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Australian children's author Mem Fox detained by US border control: 'I sobbed..' (theguardian.com)
22 points by withoutfriction on Feb 26, 2017 | hide | past | web | favorite | 16 comments



What possible reason could they come up with to do this? Do we have the same problem in Border Control that we do in our Police, bullies just bullying because they can?


Yes, it was going on before Trump, but now they feel empowered with free reign to mess with whomever they want.

US citizens: don't cower to the bullies. No reason not to be polite, but in the face of aggression, remember you have the right to enter the US at all times by showing your passport. It's not their business what you were doing overseas, don't incriminate yourself and give them reasons to accuse you of lying to them (a crime). Do not answer questions if taken for further screening. Do understand they may seize your phone and laptop if you don't unlock for them.


Too late to edit so will reply again with an interesting NYT comment today:

>Cynthia New Hampshire 4 hours ago This behavior is actually the behavior that should be of serious concerns to Americans. I spent six years in the military, and I learned a lot about human nature during that time, and it boils down to this: there are some people who are suited for positions of authority and some people who are absolutely not. Those who are not are often drawn, for psychological reasons to complicated to describe here, to work in positions where they can exert their personal brand of control and authority with impunity. What prevents many of these folks, those in ICE, corrections, law enforcement, etc., from behaving in outright unacceptable manners is the fact that there is a mystique, or more accurately, a facade of controlled professionalism around them that serves to regulate their behaviors. That facade is eroding--rapidly--and what we're seeing is what happens when a society doesn't psychologically screen and train applicants fully. The culture of law enforcement is not a productive or healthy one as it exists today, and the deregulation (clinically) we see here will become more frequent and increasingly ugly. As the need for more ICE and law enforcement agents increases, the quality of those applicants will degrade. I fear that what we'll end up with is a Stanford Prison Experiment sort of free-for-all that we can't call off after six days.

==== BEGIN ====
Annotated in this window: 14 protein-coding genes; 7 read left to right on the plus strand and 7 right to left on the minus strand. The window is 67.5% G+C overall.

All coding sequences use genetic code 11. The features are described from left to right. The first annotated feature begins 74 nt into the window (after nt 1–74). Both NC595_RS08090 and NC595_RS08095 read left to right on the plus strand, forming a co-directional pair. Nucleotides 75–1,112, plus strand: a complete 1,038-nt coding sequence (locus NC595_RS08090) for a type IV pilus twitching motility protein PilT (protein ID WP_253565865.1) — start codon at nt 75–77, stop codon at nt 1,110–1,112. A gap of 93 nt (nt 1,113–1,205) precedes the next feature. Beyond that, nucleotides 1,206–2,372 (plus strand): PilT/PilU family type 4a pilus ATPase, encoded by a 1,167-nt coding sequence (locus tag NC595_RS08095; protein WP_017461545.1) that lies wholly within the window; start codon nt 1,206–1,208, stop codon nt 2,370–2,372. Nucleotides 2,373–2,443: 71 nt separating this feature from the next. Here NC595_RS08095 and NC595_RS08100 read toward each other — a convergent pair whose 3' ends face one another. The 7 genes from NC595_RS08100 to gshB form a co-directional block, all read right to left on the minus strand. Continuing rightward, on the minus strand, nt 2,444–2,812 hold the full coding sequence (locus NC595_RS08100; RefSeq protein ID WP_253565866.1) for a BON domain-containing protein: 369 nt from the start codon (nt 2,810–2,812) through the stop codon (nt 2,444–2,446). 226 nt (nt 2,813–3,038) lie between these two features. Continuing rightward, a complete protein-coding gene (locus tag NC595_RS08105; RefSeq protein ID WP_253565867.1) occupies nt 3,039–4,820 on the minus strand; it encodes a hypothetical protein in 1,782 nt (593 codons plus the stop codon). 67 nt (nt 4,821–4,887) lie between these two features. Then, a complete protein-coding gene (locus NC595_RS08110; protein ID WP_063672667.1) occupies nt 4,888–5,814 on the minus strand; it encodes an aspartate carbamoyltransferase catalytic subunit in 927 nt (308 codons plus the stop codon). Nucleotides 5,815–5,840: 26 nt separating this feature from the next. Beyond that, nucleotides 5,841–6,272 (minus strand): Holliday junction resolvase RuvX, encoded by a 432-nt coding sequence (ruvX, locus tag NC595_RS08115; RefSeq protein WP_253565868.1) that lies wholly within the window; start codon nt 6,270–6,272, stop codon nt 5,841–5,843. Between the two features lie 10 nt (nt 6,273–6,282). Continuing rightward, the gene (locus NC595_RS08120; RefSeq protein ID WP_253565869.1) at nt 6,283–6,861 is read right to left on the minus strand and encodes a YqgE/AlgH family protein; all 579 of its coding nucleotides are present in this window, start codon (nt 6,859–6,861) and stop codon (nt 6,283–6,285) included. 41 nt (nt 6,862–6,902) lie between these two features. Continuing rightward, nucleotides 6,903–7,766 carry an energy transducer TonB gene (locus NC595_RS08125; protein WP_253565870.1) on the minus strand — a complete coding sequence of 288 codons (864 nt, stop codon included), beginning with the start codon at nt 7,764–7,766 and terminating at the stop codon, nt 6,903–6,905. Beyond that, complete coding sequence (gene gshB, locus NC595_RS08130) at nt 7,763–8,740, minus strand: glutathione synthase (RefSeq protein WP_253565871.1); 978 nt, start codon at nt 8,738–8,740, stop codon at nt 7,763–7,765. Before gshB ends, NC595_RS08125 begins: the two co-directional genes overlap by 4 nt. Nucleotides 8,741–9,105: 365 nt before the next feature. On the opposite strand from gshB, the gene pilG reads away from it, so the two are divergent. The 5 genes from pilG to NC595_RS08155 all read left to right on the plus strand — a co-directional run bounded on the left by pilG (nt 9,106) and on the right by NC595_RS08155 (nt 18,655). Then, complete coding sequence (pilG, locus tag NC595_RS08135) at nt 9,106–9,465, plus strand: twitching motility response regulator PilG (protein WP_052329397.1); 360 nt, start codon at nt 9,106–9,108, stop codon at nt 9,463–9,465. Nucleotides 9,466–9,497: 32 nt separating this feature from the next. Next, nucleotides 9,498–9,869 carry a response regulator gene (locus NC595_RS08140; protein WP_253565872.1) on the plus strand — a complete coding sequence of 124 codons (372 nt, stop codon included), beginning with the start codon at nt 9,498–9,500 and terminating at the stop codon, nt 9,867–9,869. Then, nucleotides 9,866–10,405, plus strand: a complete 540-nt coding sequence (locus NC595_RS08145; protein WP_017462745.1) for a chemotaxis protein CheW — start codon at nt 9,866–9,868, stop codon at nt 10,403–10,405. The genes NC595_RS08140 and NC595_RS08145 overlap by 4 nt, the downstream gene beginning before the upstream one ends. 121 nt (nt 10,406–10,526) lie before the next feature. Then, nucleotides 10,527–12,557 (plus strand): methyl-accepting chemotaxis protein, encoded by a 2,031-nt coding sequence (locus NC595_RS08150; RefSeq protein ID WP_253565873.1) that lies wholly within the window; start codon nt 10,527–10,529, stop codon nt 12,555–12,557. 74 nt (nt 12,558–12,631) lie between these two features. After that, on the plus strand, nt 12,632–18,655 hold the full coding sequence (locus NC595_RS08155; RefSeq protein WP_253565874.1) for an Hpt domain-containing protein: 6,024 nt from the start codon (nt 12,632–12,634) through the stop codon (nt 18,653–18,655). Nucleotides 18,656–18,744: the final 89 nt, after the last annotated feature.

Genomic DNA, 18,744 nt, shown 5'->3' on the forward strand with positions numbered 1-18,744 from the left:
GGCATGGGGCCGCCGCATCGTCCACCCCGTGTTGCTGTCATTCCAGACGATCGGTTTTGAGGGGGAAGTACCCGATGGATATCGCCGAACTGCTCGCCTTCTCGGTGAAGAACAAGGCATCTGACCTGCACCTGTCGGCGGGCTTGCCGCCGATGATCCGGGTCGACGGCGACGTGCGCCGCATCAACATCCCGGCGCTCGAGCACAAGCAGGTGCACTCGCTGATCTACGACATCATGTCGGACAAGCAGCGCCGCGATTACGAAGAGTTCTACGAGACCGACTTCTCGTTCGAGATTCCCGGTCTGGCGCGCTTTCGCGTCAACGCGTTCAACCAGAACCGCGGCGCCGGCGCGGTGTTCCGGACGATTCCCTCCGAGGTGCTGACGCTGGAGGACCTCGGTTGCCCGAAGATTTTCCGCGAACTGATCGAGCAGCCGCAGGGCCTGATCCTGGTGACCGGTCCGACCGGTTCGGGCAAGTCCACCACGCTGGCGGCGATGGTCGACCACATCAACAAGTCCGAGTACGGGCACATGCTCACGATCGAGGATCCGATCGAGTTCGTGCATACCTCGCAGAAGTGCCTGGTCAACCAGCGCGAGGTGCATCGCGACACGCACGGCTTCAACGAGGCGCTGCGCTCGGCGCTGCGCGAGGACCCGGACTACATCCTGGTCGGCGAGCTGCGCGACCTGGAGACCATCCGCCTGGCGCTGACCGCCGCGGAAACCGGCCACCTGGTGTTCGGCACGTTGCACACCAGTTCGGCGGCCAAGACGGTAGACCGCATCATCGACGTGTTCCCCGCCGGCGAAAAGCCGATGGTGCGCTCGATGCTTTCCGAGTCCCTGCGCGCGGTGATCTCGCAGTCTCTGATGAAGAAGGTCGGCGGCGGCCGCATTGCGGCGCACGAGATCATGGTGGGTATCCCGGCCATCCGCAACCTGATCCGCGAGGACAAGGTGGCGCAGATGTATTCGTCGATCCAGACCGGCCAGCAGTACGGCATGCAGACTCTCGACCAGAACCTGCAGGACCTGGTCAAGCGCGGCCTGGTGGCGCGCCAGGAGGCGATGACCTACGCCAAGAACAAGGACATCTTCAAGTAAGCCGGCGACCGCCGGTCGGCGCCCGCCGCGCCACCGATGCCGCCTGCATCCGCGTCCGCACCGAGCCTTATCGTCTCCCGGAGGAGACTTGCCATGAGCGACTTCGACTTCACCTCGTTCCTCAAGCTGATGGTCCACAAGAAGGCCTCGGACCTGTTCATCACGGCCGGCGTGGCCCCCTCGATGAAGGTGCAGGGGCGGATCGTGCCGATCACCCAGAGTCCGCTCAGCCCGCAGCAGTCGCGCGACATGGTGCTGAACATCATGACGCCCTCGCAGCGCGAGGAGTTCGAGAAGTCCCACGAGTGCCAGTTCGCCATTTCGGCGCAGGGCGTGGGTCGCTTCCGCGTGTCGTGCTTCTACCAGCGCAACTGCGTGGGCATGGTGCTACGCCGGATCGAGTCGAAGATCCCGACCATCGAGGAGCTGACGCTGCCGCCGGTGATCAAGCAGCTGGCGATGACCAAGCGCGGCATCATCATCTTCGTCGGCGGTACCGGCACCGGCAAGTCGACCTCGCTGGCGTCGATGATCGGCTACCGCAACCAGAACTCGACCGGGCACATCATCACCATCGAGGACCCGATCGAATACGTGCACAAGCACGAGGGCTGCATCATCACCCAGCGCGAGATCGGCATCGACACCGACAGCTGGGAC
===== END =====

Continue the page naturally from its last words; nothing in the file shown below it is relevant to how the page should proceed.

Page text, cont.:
I agree with this. My assessment of the situation has been that while there may not have been direct command from John Kelly et al to start being more aggressive, this can flow culturally through an organization without direct instruction very easily. Look at Uber's culture set from the top down.


Yes, we do. Border Patrol is even less accountable.

They've decided they have authority over 2/3 of the population on some absurd argument that anything within a hundred miles of a border and/or the ocean is under their jurisdiction. https://www.aclu.org/other/constitution-100-mile-border-zone

They can shoot and kill a kid in another country and not be sued or extradited: http://www.dallasnews.com/news/immigration/2017/02/21/cross-...


I'll have to follow that case.


This is the US. Its a miserable place to etch out a living for the lower middle class, to top that off they hand out to EVERYBODY in positions of power nothing but "Hammers" in their toolkits. This leads to every single problem looking like a nail to them.